Change is inevitable, of course. As we continue to observe changes, as well as challenges in hospice care, we must recognize the valuable platform TNMHO provides for those of us in this special business enterprise.  As a member of TNMHO I have been able to ensure my team members are vested in the best educational endeavors, and provided quality resources to support our program. For example, we have one of the best “We Honor Veterans” programs, and we built it through a partnership with NHPCO and TNMHO. As a board member for TNMHO, I am energized by the robust engagement of our exceptional group of leaders – people who are dedicated to the duties of hospice care. I am honored to be a part and observe the profound impact made annually.  The movement of hospice is about to reach treacherous and controversial grounds as the conversation of managed care becomes an unprecedented reality. For TNMHO members it is of great worth to have such an extraordinary group of hospice advocates to lead the discussion.

Determining whether a patient is physically ready for hospice is a simple process, but getting everyone on board to access services can be difficult.  We can all relate to the many families who describe their hospice experience as wonderful. I often open cards and letters that acknowledge our staff as true guardian angels, but this is usually after a very emotional decision to consent to hospice care. Until it happens to you, one can never imagine how incredible hospice can be and how the entire interdisciplinary team embraces the patient as well as their family. Hospice is always going to face barriers, but through education, ethical hospice programs, and eradicating fraudulent abuse, this is winning half the battle, as well as cultivating a passion that will last a lifetime.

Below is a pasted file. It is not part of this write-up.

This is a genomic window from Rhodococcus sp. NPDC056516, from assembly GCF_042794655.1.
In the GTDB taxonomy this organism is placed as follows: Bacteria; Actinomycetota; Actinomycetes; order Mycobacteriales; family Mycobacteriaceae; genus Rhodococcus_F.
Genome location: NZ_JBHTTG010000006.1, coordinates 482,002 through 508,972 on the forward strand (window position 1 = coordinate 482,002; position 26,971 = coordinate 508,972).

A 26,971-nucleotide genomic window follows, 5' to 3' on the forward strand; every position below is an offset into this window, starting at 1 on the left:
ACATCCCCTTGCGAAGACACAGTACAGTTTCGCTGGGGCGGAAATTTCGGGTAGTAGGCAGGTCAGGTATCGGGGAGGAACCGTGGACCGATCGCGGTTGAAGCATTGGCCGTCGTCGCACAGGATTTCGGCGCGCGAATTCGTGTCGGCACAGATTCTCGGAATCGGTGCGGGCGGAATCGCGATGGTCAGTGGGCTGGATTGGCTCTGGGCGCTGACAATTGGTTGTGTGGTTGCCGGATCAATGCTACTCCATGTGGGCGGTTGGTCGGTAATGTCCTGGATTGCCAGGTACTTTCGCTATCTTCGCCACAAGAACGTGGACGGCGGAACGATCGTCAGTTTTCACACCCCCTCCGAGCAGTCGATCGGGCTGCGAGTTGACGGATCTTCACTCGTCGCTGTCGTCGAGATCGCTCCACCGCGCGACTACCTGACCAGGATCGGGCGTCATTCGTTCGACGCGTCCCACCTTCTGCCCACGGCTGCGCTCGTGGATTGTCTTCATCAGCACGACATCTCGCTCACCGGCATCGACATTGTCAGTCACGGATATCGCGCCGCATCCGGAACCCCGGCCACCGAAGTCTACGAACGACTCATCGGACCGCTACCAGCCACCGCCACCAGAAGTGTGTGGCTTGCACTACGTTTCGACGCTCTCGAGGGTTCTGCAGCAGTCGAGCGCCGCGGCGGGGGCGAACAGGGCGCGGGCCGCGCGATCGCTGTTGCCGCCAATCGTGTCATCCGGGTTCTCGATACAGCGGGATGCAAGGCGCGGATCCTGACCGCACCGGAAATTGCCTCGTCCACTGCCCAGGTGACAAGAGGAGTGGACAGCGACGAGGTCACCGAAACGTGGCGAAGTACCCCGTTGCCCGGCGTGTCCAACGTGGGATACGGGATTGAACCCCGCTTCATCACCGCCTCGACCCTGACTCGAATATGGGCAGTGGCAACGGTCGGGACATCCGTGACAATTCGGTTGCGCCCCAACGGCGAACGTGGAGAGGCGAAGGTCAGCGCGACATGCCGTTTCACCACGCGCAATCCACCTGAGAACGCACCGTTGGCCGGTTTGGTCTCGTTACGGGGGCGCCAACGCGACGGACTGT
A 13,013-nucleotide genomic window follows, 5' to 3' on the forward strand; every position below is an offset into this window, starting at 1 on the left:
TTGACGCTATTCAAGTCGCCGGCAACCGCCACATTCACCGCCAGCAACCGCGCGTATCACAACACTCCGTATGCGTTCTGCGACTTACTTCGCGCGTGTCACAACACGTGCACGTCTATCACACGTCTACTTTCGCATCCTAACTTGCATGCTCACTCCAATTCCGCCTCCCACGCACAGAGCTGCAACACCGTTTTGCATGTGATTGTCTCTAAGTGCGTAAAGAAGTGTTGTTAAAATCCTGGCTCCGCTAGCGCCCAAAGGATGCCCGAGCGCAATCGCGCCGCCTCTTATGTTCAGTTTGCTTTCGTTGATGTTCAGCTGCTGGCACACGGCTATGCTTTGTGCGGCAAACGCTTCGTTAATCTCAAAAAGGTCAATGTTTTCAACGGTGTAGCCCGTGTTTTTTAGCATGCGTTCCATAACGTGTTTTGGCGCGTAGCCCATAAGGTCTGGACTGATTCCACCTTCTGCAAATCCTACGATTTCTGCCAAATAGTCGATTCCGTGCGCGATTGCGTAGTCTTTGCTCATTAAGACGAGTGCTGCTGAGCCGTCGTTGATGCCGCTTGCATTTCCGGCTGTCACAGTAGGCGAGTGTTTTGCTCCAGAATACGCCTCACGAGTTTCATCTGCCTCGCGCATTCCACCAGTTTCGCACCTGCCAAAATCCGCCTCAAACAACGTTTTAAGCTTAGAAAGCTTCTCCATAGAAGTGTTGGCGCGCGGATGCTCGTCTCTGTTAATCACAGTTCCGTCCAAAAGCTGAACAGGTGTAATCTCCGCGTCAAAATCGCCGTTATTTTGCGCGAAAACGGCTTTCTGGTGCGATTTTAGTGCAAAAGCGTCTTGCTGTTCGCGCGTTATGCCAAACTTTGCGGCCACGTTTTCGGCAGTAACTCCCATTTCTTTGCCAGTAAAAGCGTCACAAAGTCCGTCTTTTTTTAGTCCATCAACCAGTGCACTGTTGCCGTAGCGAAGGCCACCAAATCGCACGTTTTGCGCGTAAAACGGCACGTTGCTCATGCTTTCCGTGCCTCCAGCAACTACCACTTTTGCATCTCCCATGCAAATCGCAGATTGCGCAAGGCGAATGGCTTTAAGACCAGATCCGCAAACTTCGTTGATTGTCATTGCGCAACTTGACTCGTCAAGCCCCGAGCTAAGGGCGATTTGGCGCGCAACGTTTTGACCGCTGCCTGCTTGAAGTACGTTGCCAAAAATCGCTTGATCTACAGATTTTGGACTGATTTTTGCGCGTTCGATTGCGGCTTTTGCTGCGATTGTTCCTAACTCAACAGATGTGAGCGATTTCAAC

I recognize the advantages of hospice, and I remain unselfishly obligated to share this precious gift with my loved ones.  I can personally acknowledge the difference hospice made for my family and I will be forever grateful for the beautiful team members who cared for us.  You see it is not just about providing the care but it is also about accepting the care. I am just one of the many passionate leaders around the state who embody this labor of love for hospice.

The Texas & New Mexico Hospice Organization is your best hospice education resource, and membership demonstrates your pledge to education, ethics, and advocacy for the work we do.  I lead a hospice organization, but it’s more than work for me – it’s my passion. Make it your passion – because the care we give will one day be the care we need.

____________________________________________

 

Demetress Harrell – MA, LBSW, ACHE

Demetress is Chief Executive Officer for Hospice in the Pines where she has been employed since 1993.  She is a member of the board of directors for TNMHO, and also serves on the NHPCO – NCHPP CEO Executive Director Steering Committee.

 

Miss the last blog post? Check it out here.


Views expressed in blog posts on this site are solely those of the author(s), and do not necessarily represent the perspectives or policies of TNMHO, it’s board of directors, staff, or members. Reproduction or reprinting of blog posts in whole or in part is prohibited without prior written consent. Questions or concerns? Please contact us.